• We could save a fortune by closing up our foreign bases. The ones that are the most obvious to me are Okinawa and Korea. It’s been over 60 years and we are still there. We need to pull out of Okinawa, before we get kicked out, like we did in the Phillipines. And, South Korea is wealthy enough to fund their own defense of the DMZ. If we leave the region, North Korea won’t have us to blame for all of their problems. One day, I would love to see Korea reunify, like Germany did.

        • We’re still in Germany, too, and the government basically pays to subsidize every American soldier’s family over there, in addition to providing gasoline at U.S. prices and such.

          You’re definitely right about Okinawa. No one I know who’s been stationed there has ever said that American service members are well-regarded there.
          Cognoramus recently posted..The Orange Juice PartyMy Profile

          • I think Germany is a little different. When we tried to shut down Ramstein the locals freaked out and wanted us to stay. They appreciate the boost to the local economy. Plus, it offers a strategic base for Europe, Asia and the Middle East. We bring a lot of wounded through there.

            In Okinawa, there were a couple of high-profile crimes by service members. Japanese are pretty nationalistic and they would probably welcome our departure. Plus, what are we doing there? Everyone I know who has been deployed in Okinawa played softball all day. It’s not like Korea, where you are staring across the DMZ at a communist army.

  • Invest It Wisely

    Bret, you might find these articles interesting:

    The first one shows how people (and income) have been flowing between the different states:

    And this one is about the economic freedom index; looks like Canada is almost more economically free than you guys down south 🙂 :

    • Interesting articles. I saw some really great interviews with Texas politicians on how they had largely avoided the recession and housing crisis. Their message was one of self-sufficiency and common sense, which is what voters need to hear more often.

  • I think we should’ve given them this memo a LOONG time ago!I feel like they’re cutting the budget in areas where we need the budget to extend more to like schools. I’m sure that there are other areas where they ought to be cutting the spending but are not like the war going on in the middle east.
    Mandy June recently posted..New Option For Underwater Mortgage Holders- What You Should Know About the FHA Short Refinance ProgramMy Profile

    • Wars are easy to start, but hard to finish. These two wars are going to cost us a fortune and pile onto the deficit for years. The good news is that we are finally heading towards a conclusion in Iraq. But, we are still quite a ways off in Afghanistan.

  • Bret, there is certainly a problem with government spending, and the lack of distinction between Democrats and Republicans gave rise to the Tea Party candidates.

    The administration has a huge PR problem as well: public unrest from all socioeconomic levels. It’s kind of hard when you have high unemployment, scared businesses, and have targeted high-earners. Fiscal austerity is a better plan than deficit spending though.

    I think the economy needs to heal itself, which takes time.
    Roshawn @ Watson Inc recently posted..Do Competent Kids Need an InheritanceMy Profile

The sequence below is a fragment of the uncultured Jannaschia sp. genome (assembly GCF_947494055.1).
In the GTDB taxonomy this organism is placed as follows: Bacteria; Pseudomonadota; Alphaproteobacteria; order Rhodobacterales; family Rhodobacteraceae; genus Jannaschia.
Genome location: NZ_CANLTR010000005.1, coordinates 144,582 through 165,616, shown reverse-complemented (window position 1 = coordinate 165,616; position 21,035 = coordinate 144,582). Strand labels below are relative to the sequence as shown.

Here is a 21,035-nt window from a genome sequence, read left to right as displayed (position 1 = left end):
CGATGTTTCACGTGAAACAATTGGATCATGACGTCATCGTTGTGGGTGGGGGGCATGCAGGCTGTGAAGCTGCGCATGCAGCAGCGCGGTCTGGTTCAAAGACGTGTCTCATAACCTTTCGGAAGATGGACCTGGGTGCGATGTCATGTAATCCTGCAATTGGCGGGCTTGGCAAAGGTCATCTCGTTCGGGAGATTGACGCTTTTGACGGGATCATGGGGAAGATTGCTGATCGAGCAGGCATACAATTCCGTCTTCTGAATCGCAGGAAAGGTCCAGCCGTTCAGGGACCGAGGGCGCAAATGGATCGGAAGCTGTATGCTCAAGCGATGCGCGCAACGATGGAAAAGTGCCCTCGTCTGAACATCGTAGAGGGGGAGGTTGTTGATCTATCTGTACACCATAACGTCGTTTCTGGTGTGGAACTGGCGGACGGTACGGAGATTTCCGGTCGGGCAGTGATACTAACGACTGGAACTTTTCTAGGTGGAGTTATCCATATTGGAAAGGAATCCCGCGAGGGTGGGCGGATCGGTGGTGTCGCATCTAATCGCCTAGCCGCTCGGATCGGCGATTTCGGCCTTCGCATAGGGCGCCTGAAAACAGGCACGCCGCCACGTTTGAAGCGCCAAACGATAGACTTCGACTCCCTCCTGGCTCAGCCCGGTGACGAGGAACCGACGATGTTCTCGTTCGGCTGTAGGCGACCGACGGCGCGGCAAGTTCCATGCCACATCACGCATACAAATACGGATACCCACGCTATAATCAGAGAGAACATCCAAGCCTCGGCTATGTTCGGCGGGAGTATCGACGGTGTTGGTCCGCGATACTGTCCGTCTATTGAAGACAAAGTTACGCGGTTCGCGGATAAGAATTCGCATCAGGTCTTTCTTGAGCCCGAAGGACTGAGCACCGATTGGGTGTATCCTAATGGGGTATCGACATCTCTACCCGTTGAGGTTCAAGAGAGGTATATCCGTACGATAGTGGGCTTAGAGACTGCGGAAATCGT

• I was watching the President on TV yesterday and he does have a huge PR problem. He was trying to explain how they were doing all the right things, but it will take time for the economy to recover. This message wasn’t playing well.

      Millions of voters hate the President so badly there is nothing he can do to win them over. If unemployment dropped to 4% and the deficit disappeared tomorrow, they would still hate him. Some pretty smart people I know are completely irrational about this.

      But, the biggest problem are all of the people who believed in him who are disenchanted. I don’t think they expected the spending and deficits to go out of control, with no positive effect on the economy. They are starting to realize that promise and reality are two different things. And, the reality isn’t pretty.

      • I also think an undue amount of blame is being vented toward Obama, since he’s not solely to blame.

        However, if one good thing comes out of this, it’s that people will remember (for a while, anyways) that government cannot wave a magic wand and solve all of your problems. At least, I hope that’s what people take from this. They could just as easy fall prey to the next soothsayer who comes to sing them a song.
        Invest It Wisely recently posted..Saving on Taxes and Growing Your Wealth with the Tax Free Savings Account TFSAMy Profile

        • It’s strange how polarized we are as a nation. Some people think the government is the solution to everything. The other group wants to have a very limited government. There is no spirit of compromise, which is what our nation was founded on.

  • Hi Bret, the horror movie analogy was funny! I feel like I have about as much influence on Congress as I do on movie characters.

    Employers have already cut back sharply on hiring and other spending due to uncertainty about the health care law. If the taxes expire, this will directly impact small business owners and I expect many will lay off more employees to afford the taxes.

    I totally agree that we have to rein in spending. We can do it in a thoughtful organized way or in a panic mode when our foreign creditors cut us off.

    The reality is that the huge amount of government spending ($24.7 trillion for TARP last time I checked) hasn’t helped the economy much at all. My husband’s CEO talked to his IT group on Monday and said that the recession isn’t over, no matter what the economists say. The company is struggling and won’t make its numbers again this year. Their major clients are banks and retail.
    Jennifer Barry recently posted..Is College Worth It Part 2My Profile

    • Technically, the recession ended last June and we are in a slow recovery. That is, if you believe the government economists. But, it sure seems like a recession with so many people out of work. I imagine the banking industry will pick up soon. But, I wouldn’t count on retail to come roaring back.

      In my opinion, most of the stimulus money went to special interests and other connected people. They certainly didn’t hire many employees. Instead, they just seemed to pocket most of the money. Employers know the payroll taxes have to go up and the new health care bill is a huge impediment to hiring.

  • Waste, waste everywhere, and not a cut to be found.
    The Biz of Life recently posted..Father and Son Film Outer Space- DIY StyleMy Profile